There was some shouting and at one point screams of being murdered or somesuch, so, it was emotional if nothing else - but after the game I think everyone exited the pub/table quickly and Mr Bond was left on his own.

Smash up and a bunch of others were played on the table over - I think Got Bit got played again, and finally on my own table, people were keen on playing Mission Red Planet which ending half way through the evening was then followed by Istanbul.

Neither of which I won. In fact I think Sam won both games, with Istanbul coming down to a real close finish of a turn or so difference. I was hopeless at Mission Red Planet, my guys failed to get a good purchase anywhere, I was bumped off early, and I failed to score much of anything. Still fun tho. I really like Mission Red Planet - a game that Tom Vasel in one of his recent top 10 lists has controversially noted has "murdered" Citadels.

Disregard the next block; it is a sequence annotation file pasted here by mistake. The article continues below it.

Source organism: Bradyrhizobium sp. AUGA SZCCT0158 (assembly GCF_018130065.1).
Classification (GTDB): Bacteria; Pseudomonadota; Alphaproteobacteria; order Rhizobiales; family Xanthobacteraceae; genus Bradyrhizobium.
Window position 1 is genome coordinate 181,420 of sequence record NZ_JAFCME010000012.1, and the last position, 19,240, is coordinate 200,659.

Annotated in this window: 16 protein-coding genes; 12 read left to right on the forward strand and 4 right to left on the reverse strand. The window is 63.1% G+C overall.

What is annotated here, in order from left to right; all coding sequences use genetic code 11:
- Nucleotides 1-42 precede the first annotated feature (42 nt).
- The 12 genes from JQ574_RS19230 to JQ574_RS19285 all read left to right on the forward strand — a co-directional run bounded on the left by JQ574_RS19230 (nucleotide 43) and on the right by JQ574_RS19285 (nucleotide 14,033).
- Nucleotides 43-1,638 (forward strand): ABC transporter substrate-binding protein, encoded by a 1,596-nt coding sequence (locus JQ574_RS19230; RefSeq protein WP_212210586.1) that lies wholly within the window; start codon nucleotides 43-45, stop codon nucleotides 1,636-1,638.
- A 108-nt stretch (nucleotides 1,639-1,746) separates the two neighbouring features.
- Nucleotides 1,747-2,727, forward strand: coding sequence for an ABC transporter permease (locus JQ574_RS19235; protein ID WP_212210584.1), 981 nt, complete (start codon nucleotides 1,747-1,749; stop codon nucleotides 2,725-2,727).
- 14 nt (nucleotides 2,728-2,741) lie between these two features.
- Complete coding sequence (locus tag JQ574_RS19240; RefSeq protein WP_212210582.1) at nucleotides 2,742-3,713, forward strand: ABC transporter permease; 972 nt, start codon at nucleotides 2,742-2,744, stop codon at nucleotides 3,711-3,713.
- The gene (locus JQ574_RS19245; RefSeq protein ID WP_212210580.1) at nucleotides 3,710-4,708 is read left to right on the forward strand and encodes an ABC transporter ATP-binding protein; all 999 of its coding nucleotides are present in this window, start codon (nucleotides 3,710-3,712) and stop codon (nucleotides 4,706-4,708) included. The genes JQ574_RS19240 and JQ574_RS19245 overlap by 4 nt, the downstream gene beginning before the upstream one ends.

Mission Rrreeeddd Planetttttt ! An epic 4 ships blast off.
IE, Mission Red Planet supersedes Citadels to such an extent there's no need to play Citadels ever again. I can see what he means, but Citadels is still cool, for me, I love the victorian Martian steam punk theme in MRP, the lovely card artwork and it just plays so nicely with a lot of player interaction to be had.

It's always fun to see someones astronauts end up being re-routed time and time again, and ending up in some martian armpit of a landing zone. In fact this week, Mission Red Planet got played again, and this time Lewis found that just about all his mustachioed victorian explorers kept landing in the dubiously titled "Utopia" for which he had spiked with a discovery card. In something of a sneaky double buff however, Lewis had actually planted a high scoring card and whilst bemoaning his continual landing in one spot, actually successfully bagged extra points at game end.